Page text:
A lot can go wrong when listing hobbies and interests on a CV. But, if you’re smart about how you use personal interests on your CV, they’re a great way to stand out from other candidates.
This guide will show you how to use hobbies on your CV to impress recruiters and get more interviews. Plus, you’ll also get a list of hobbies and interests for a CV to get you started.
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Should I list hobbies and interests on my CV?
The answer is a qualified yes. Hobbies and interests are an optional section on your CV. But that doesn’t mean you should ignore it. Putting your interests on a CV can really help you score an interview. It helps the recruiter think of you as a person, not just a work experience section.
What’s more, if you have interests similar to the recruiter, it’ll instantly make you a more attractive candidate. Studies have shown that opposites don’t attract, and we’re drawn to people who are similar to us.
In fact, 91% of employers say it is essential to find candidates who are a good cultural fit, so showing off the attributes that make you human is a smart move. It gives the recruiter a more complete picture of you and can be a great conversation starter at the interview stage.
That said, it’s not for everyone.
Who should put their interests on their CV?
- Candidates with little or no work experience.
- Candidates with space to spare on their CV.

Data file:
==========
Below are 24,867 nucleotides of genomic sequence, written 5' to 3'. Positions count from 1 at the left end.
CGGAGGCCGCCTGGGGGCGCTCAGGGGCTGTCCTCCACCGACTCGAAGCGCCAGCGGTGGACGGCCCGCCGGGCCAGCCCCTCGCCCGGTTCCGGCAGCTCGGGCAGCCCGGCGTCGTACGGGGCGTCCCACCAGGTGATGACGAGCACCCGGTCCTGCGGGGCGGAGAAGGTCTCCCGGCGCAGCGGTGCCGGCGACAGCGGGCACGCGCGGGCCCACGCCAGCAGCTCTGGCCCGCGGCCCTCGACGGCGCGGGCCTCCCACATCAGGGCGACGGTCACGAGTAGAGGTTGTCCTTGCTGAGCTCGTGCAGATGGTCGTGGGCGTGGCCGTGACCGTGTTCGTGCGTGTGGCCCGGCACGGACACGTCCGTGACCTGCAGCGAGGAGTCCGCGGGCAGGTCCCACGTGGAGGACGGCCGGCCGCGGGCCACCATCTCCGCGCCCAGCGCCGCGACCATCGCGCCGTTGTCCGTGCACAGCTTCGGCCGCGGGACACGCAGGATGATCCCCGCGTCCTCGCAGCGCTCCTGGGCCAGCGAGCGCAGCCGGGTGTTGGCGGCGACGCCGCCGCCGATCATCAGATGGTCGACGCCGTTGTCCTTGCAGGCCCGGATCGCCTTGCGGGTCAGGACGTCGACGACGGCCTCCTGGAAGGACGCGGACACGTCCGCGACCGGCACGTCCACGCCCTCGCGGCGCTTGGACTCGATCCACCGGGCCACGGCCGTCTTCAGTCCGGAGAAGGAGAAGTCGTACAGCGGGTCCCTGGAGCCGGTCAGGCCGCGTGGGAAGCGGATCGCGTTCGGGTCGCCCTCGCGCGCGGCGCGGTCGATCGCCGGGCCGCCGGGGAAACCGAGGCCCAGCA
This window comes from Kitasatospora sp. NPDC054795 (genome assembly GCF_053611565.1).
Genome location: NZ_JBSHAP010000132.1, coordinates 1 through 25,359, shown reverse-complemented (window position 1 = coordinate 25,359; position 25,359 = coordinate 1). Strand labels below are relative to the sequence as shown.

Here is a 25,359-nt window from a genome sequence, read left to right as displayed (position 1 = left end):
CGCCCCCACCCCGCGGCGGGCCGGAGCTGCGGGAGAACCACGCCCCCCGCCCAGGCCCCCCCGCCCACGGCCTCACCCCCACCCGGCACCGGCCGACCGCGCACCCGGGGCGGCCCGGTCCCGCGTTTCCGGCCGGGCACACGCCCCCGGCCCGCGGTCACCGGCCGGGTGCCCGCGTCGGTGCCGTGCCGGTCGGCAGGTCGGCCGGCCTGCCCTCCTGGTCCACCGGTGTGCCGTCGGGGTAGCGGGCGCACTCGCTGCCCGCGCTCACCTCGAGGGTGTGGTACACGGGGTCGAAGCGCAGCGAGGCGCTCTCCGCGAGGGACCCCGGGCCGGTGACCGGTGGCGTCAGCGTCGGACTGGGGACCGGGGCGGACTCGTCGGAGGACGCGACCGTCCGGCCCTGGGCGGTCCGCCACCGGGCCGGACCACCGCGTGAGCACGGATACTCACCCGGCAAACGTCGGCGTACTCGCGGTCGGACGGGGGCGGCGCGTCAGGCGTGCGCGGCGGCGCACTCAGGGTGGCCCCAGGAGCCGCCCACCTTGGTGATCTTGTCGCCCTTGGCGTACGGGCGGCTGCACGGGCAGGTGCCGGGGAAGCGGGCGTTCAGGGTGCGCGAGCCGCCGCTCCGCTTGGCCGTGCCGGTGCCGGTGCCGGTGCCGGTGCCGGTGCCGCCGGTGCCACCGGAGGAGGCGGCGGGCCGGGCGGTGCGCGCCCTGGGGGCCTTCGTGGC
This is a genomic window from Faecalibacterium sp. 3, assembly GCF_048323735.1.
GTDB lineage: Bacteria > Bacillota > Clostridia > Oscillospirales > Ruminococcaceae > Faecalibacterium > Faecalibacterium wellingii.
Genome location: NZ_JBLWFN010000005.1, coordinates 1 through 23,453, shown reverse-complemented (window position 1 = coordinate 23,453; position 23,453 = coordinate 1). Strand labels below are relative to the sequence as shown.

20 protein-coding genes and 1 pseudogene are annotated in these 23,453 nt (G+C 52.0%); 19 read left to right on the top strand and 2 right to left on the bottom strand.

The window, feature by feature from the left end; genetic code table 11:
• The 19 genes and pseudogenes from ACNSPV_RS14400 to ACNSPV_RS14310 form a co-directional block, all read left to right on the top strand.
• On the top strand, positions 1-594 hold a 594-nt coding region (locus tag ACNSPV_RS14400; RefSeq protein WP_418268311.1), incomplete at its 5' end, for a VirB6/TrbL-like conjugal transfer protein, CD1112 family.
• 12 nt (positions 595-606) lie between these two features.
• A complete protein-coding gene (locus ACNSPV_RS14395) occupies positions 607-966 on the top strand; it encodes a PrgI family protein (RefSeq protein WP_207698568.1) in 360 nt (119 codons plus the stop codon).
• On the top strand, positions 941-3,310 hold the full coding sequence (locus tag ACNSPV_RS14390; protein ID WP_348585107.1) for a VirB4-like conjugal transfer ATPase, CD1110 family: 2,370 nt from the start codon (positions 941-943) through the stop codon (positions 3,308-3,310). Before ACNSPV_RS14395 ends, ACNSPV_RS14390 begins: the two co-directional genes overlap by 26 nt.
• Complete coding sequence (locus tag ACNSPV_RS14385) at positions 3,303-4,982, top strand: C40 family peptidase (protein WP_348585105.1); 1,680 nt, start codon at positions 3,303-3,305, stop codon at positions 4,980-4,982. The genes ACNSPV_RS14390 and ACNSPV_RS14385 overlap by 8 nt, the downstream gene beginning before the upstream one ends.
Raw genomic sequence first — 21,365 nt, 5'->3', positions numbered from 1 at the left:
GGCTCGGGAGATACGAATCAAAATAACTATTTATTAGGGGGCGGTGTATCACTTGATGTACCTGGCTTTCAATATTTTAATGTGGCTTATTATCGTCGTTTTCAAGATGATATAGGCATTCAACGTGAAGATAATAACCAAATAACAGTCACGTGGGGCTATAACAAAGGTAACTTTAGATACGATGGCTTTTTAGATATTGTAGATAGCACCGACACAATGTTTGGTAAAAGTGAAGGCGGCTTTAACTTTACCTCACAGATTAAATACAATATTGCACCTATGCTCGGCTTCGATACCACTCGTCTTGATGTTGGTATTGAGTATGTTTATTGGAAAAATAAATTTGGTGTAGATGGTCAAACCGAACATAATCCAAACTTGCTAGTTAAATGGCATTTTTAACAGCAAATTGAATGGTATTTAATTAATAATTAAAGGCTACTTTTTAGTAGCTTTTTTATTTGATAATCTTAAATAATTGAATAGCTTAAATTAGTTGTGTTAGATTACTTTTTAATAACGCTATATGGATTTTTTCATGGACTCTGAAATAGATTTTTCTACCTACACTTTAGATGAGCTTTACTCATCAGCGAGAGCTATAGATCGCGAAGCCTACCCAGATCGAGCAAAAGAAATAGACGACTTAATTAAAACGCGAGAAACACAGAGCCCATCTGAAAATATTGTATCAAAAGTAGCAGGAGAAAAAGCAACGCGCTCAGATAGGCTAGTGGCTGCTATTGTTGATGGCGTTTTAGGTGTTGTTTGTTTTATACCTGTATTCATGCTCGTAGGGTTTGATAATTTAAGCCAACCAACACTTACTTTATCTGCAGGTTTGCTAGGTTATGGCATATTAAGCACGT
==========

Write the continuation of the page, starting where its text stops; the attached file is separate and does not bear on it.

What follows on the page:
Who shouldn’t put their interests on their CV?
- Senior professionals such as managers and highly experienced candidates.
Why? The maximum CV length is two pages. More experienced candidates tend to use more space on their CVs. It’s better to maintain a clean and readable CV layout than force in a hobbies and interests section that doesn’t fit.
Plus, senior candidates would be better off including extra sections focusing more on professional achievements and knowledge. But it’s not a hard and fast rule. If it fits, then, by all means, use hobbies for your CV.
Read more: Find out everything there’s to know about making a CV that impresses any recruiter in our guide: What Should a Good CV Look Like?
List of 20 good hobbies and interests for your CV
So what are the best hobbies and interests to include on a CV? To answer this, understand that a list of hobbies and interests for a CV isn’t just a space-filler. Different hobbies and interests can reveal a lot about you as a candidate. They can show off skills and strengths that are directly relevant to the workplace.
So, let’s see some examples of good hobbies and interests to put on a CV and what they say about you as a candidate:
- Chess. You have strategic planning, problem-solving, and analytical skills.
- Golf. You’re patient, accurate, and strategic.
- Martial arts. You’re disciplined, focused, and confident.
- Meditation or yoga. You are calm, self-disciplined, and have mental resilience.
- Running. You’re determined, competitive, and goal-driven.
- Acting/Drama. You have strong verbal communication skills.
- Dancing. You’re disciplined and artistic.
- Playing a musical instrument. You’re focused, dedicated, and disciplined. Are you in a band too? That shows teamwork and collaboration skills.
- Painting/Drawing. You have a creative mind.
- Photography. You are artistic and patient.
- Volunteering. One of the best interests you can put on a CV for any career. 82% of managers prefer hiring people with volunteering experience.
- Blogging. Another great universal choice. Shows off your written communication skills. 75% of hiring managers value writing proficiency.